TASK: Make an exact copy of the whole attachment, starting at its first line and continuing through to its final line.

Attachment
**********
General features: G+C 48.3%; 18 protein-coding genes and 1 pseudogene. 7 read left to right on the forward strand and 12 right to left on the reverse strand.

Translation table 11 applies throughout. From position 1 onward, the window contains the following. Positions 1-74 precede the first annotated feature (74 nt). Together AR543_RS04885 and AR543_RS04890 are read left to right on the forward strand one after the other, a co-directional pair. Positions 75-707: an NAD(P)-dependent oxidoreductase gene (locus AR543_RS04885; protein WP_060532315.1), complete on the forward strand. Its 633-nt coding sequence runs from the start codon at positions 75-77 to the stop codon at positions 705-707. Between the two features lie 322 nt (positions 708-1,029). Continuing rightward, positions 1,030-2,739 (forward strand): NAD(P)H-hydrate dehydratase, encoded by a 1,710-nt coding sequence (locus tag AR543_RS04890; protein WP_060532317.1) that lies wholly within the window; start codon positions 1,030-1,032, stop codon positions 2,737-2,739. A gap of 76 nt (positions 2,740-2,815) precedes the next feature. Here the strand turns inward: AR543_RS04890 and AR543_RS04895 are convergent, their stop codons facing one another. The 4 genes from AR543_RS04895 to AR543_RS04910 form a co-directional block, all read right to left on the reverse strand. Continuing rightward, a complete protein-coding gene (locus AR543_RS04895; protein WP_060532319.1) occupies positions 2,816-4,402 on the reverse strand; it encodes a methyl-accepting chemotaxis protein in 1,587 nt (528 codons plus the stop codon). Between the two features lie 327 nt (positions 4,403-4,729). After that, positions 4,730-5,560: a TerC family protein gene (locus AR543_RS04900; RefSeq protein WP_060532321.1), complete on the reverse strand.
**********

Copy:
General features: G+C 48.3%; 18 protein-coding genes and 1 pseudogene. 7 read left to right on the forward strand and 12 right to left on the reverse strand.

Translation table 11 applies throughout. From position 1 onward, the window contains the following. Positions 1-74 precede the first annotated feature (74 nt). Together AR543_RS04885 and AR543_RS04890 are read left to right on the forward strand one after the other, a co-directional pair. Positions 75-707: an NAD(P)-dependent oxidoreductase gene (locus AR543_RS04885; protein WP_060532315.1), complete on the forward strand. Its 633-nt coding sequence runs from the start codon at positions 75-77 to the stop codon at positions 705-707. Between the two features lie 322 nt (positions 708-1,029). Continuing rightward, positions 1,030-2,739 (forward strand): NAD(P)H-hydrate dehydratase, encoded by a 1,710-nt coding sequence (locus tag AR543_RS04890; protein WP_060532317.1) that lies wholly within the window; start codon positions 1,030-1,032, stop codon positions 2,737-2,739. A gap of 76 nt (positions 2,740-2,815) precedes the next feature. Here the strand turns inward: AR543_RS04890 and AR543_RS04895 are convergent, their stop codons facing one another. The 4 genes from AR543_RS04895 to AR543_RS04910 form a co-directional block, all read right to left on the reverse strand. Continuing rightward, a complete protein-coding gene (locus AR543_RS04895; protein WP_060532319.1) occupies positions 2,816-4,402 on the reverse strand; it encodes a methyl-accepting chemotaxis protein in 1,587 nt (528 codons plus the stop codon). Between the two features lie 327 nt (positions 4,403-4,729). After that, positions 4,730-5,560: a TerC family protein gene (locus AR543_RS04900; RefSeq protein WP_060532321.1), complete on the reverse strand.